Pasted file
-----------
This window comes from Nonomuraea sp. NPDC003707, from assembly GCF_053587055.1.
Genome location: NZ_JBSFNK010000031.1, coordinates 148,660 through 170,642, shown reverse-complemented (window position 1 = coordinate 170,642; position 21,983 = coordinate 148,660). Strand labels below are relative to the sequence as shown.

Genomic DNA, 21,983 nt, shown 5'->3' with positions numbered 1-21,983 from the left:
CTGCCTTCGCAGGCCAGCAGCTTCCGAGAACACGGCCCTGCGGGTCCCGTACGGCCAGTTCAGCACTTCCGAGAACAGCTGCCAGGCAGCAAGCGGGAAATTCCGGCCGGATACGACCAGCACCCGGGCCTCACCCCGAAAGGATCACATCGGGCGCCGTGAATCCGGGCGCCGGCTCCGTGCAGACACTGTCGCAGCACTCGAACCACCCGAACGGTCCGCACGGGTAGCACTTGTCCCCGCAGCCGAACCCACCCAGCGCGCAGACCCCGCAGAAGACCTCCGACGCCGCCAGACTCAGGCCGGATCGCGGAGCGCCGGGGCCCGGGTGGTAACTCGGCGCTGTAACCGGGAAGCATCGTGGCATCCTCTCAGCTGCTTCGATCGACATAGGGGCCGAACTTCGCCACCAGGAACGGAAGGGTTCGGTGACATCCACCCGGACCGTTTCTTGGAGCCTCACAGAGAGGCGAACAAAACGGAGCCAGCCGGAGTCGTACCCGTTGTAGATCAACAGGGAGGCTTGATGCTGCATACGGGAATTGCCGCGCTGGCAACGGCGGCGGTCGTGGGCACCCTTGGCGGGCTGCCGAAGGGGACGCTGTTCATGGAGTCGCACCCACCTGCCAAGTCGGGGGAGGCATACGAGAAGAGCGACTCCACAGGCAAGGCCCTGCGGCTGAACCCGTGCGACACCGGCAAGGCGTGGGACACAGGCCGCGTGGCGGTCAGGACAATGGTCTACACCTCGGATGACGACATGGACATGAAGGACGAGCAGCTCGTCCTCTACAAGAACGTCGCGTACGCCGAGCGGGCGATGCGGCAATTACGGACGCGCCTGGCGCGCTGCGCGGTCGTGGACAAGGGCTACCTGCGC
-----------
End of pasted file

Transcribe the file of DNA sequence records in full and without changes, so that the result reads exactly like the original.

This window comes from Nonomuraea sp. NPDC003707, from assembly GCF_053587055.1.
Genome location: NZ_JBSFNK010000031.1, coordinates 148,660 through 170,642, shown reverse-complemented (window position 1 = coordinate 170,642; position 21,983 = coordinate 148,660). Strand labels below are relative to the sequence as shown.

Genomic DNA, 21,983 nt, shown 5'->3' with positions numbered 1-21,983 from the left:
CTGCCTTCGCAGGCCAGCAGCTTCCGAGAACACGGCCCTGCGGGTCCCGTACGGCCAGTTCAGCACTTCCGAGAACAGCTGCCAGGCAGCAAGCGGGAAATTCCGGCCGGATACGACCAGCACCCGGGCCTCACCCCGAAAGGATCACATCGGGCGCCGTGAATCCGGGCGCCGGCTCCGTGCAGACACTGTCGCAGCACTCGAACCACCCGAACGGTCCGCACGGGTAGCACTTGTCCCCGCAGCCGAACCCACCCAGCGCGCAGACCCCGCAGAAGACCTCCGACGCCGCCAGACTCAGGCCGGATCGCGGAGCGCCGGGGCCCGGGTGGTAACTCGGCGCTGTAACCGGGAAGCATCGTGGCATCCTCTCAGCTGCTTCGATCGACATAGGGGCCGAACTTCGCCACCAGGAACGGAAGGGTTCGGTGACATCCACCCGGACCGTTTCTTGGAGCCTCACAGAGAGGCGAACAAAACGGAGCCAGCCGGAGTCGTACCCGTTGTAGATCAACAGGGAGGCTTGATGCTGCATACGGGAATTGCCGCGCTGGCAACGGCGGCGGTCGTGGGCACCCTTGGCGGGCTGCCGAAGGGGACGCTGTTCATGGAGTCGCACCCACCTGCCAAGTCGGGGGAGGCATACGAGAAGAGCGACTCCACAGGCAAGGCCCTGCGGCTGAACCCGTGCGACACCGGCAAGGCGTGGGACACAGGCCGCGTGGCGGTCAGGACAATGGTCTACACCTCGGATGACGACATGGACATGAAGGACGAGCAGCTCGTCCTCTACAAGAACGTCGCGTACGCCGAGCGGGCGATGCGGCAATTACGGACGCGCCTGGCGCGCTGCGCGGTCGTGGACAAGGGCTACCTGCGC